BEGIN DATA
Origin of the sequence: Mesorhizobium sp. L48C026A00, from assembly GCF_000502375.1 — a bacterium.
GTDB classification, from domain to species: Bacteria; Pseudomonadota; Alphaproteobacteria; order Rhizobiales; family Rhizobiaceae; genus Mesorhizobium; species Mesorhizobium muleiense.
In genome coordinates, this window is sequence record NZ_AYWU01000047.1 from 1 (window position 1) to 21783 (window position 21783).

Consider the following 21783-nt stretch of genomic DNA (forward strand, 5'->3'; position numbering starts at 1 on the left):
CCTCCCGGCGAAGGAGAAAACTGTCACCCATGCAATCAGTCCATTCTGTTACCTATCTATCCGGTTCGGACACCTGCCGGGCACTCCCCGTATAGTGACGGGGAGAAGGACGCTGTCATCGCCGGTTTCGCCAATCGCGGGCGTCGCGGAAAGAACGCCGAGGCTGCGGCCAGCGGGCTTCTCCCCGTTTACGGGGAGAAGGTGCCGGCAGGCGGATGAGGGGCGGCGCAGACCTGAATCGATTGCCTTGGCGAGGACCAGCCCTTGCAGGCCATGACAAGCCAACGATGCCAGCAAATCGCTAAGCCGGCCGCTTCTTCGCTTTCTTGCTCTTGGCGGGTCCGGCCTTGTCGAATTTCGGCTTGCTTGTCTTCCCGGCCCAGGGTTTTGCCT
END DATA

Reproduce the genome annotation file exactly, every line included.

Origin of the sequence: Mesorhizobium sp. L48C026A00, from assembly GCF_000502375.1 — a bacterium.
GTDB classification, from domain to species: Bacteria; Pseudomonadota; Alphaproteobacteria; order Rhizobiales; family Rhizobiaceae; genus Mesorhizobium; species Mesorhizobium muleiense.
In genome coordinates, this window is sequence record NZ_AYWU01000047.1 from 1 (window position 1) to 21783 (window position 21783).

Consider the following 21783-nt stretch of genomic DNA (forward strand, 5'->3'; position numbering starts at 1 on the left):
CCTCCCGGCGAAGGAGAAAACTGTCACCCATGCAATCAGTCCATTCTGTTACCTATCTATCCGGTTCGGACACCTGCCGGGCACTCCCCGTATAGTGACGGGGAGAAGGACGCTGTCATCGCCGGTTTCGCCAATCGCGGGCGTCGCGGAAAGAACGCCGAGGCTGCGGCCAGCGGGCTTCTCCCCGTTTACGGGGAGAAGGTGCCGGCAGGCGGATGAGGGGCGGCGCAGACCTGAATCGATTGCCTTGGCGAGGACCAGCCCTTGCAGGCCATGACAAGCCAACGATGCCAGCAAATCGCTAAGCCGGCCGCTTCTTCGCTTTCTTGCTCTTGGCGGGTCCGGCCTTGTCGAATTTCGGCTTGCTTGTCTTCCCGGCCCAGGGTTTTGCCT